I put in the hours; I spend a lot of time doing stuff for the various textfiles.com projects, documentary research/work, and assistance (behind the scenes) of a number of other altruistic endeavors. I get to shoot a few arrows once in a while. Here they are, all presented in one convenient package instead of blown across a pile of weblog entries. Maybe I’ll make this a yearly thing.
Librarians: I Generally Don’t Like Them
I was pretty stunned when I went down to the Princeton Public Library to give a talk about the BBS Documentary. I met something I rarely encounter: a happy, self-effacing librarian. His name was Robert Keith, and he was great to interact with and talk to, and totally on top of everything. As he proudly toured his excellent library for me, I was taken aback at how nice the whole place was, how much they thought about what was good for the patrons (again, this was the public library, not the University library), and how much they worked to make it a place you’d want to go to again and again.
This is not my usual experience with librarians.
In high school, my librarians would clip out photos or articles they thought inappropriate for students; nothing like opening a magazine and finding actual physical gaps in your reading material. I’ve watched libraries dump piles and piles of paperbacks, manuals and hardcover books to make room for, among other things, CDs. There’s a book by Nicholson Baker called Double Fold: Libraries and the Assault on Paper which makes any reasonable person want to take a Duraflame log and smack the involved parties across the face.
I find a lot of librarians really want to be gatekeepers; deciding what’s important, granting people access to their “incredible skillsets” and otherwise playing paternalistic/maternalistic control games over the information in their empire.
I read a few weblogs that piss me off, just so I can remember that not everyone is Andy Baio. One of these is Jenny Levine’s The Shifted Librarian, which is right up there in terms of self-important gatekeepers who want to hand out the world in dribs and drabs as they proudly “discover” stunning “new” technology like RSS. Out of my fuckin’ way, please, I have stuff to do. As an extra bonus, she links on her front page to Why You Should Fall To Your Knees and Worship a Librarian, a self-important essay of proportions my tiny mind can barely comprehend.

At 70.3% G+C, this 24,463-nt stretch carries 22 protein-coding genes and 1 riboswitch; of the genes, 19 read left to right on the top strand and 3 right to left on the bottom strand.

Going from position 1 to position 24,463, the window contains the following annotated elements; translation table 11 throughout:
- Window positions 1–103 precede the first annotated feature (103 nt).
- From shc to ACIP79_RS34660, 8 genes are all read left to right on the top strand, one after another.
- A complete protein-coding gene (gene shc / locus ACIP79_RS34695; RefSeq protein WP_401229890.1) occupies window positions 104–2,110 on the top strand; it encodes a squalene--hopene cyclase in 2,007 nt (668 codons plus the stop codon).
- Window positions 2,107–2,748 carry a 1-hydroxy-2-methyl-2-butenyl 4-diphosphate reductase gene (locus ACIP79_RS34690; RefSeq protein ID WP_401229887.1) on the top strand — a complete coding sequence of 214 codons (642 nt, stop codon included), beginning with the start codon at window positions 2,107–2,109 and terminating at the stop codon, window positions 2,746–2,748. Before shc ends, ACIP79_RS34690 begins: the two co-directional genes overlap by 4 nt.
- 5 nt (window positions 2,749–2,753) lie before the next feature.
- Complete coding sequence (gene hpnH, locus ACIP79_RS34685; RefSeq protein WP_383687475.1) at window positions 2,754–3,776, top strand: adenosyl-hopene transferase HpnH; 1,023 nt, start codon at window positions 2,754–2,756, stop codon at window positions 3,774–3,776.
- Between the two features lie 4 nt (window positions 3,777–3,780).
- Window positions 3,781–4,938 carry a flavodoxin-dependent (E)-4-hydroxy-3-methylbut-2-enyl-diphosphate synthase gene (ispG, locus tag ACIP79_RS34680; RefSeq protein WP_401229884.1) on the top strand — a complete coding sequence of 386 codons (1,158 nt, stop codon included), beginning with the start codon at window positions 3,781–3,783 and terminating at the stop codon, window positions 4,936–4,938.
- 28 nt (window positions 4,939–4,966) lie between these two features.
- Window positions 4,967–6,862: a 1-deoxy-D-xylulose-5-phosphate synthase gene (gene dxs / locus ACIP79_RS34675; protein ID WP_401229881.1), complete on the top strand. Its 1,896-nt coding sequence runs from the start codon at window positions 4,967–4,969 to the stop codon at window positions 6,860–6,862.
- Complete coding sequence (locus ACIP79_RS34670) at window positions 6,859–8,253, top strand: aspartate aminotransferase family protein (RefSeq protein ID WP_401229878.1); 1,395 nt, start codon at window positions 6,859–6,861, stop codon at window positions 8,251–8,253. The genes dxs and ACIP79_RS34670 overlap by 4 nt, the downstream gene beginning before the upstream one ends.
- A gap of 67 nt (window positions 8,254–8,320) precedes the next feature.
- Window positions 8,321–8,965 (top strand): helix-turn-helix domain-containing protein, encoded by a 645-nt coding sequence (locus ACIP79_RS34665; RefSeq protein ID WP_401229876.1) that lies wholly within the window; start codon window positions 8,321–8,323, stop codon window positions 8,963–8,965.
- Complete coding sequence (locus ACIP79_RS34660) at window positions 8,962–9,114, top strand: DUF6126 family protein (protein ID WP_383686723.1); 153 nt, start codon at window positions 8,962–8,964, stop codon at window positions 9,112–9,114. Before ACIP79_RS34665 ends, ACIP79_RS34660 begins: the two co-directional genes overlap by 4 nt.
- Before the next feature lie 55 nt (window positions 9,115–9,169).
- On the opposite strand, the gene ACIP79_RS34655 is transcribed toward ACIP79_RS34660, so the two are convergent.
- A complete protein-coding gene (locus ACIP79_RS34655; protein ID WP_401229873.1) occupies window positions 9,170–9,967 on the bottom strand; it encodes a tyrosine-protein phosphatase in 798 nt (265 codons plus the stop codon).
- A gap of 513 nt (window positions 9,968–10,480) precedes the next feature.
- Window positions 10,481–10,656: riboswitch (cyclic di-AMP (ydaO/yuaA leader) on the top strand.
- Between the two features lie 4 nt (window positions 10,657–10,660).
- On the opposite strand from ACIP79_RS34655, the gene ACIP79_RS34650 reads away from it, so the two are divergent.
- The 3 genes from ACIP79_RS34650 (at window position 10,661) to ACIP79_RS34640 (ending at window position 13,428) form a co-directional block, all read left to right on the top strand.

Here’s what I do: I collect, I assemble, I give away. Repeat. Forever.
Watermarking: Because You Own a Scanner
There are a huge collection of folks out there who dance on the razor’s edge of intellectual property. They do it for a variety of reasons, but some of them do it to “save” the history. So explain to me why the hell a place that would scan in old material would feel the need to watermark up the stuff they scan in? Vintagecomputing.com isn’t the only one to do it, they’re just the most recent (the editor started his weblog late last year). What the fuck? Why does your ability to operate a scanner and get your hands on old stuff suddenly entitle you to spray your flash-in-the-pan site’s logo across all the graphics? Is it to drive hits? (That is, make money off your site.) Is it ego? (People should know that when the chips were down and someone had to plug a scanner into a USB port, you were the man in charge.) Or is it just because you think that’s what has to be done? Either way, stop that shit. Save history, don’t try to become it by waving your site’s scrotum over someone else’s artwork/effort.
Amateur Time-Management Coaches
Few thematic responses drive me more crazy in message bases than “[Person who did project] has way too much free time.” I see a lot of amazing stuff out there, both online and off, where someone dedicated a few hours across a few months to a project. The same amount of time you might dedicate to, say, getting a basement clean or writing out Christmas cards. Whether it’s porting the game of Doom everywhere or building a church out of legos or draw something incredible using MS paint…. well, why the hell shouldn’t people chose to do that? Is it some sort of crime?
When I worked as a temp, I was often given jobs that just skirted the edge of requiring meat to complete the task; I had one job where I was to answer any call that came through a certain phone, write down the number of the person calling, and then call an assigned on-duty lawyer. (This was so a legal team could be off for the holidays and still seem like they were right there, on the ball.) I did this for 5 days; I sat at a desk and waited for a phone call. Two came in across that 40-hour time period. Two. This was before one could assume there was Internet of some sort at every desk.
How much better that time would have been spent if I could have built a car-flinging trebuchet?
I don’t expect people to stop this lame “criticism” any time soon, but there you go. It drives me nuts.
Well, that’s a load off my chest. How about you?
Categorised as: Uncategorized
Comments are disabled on this post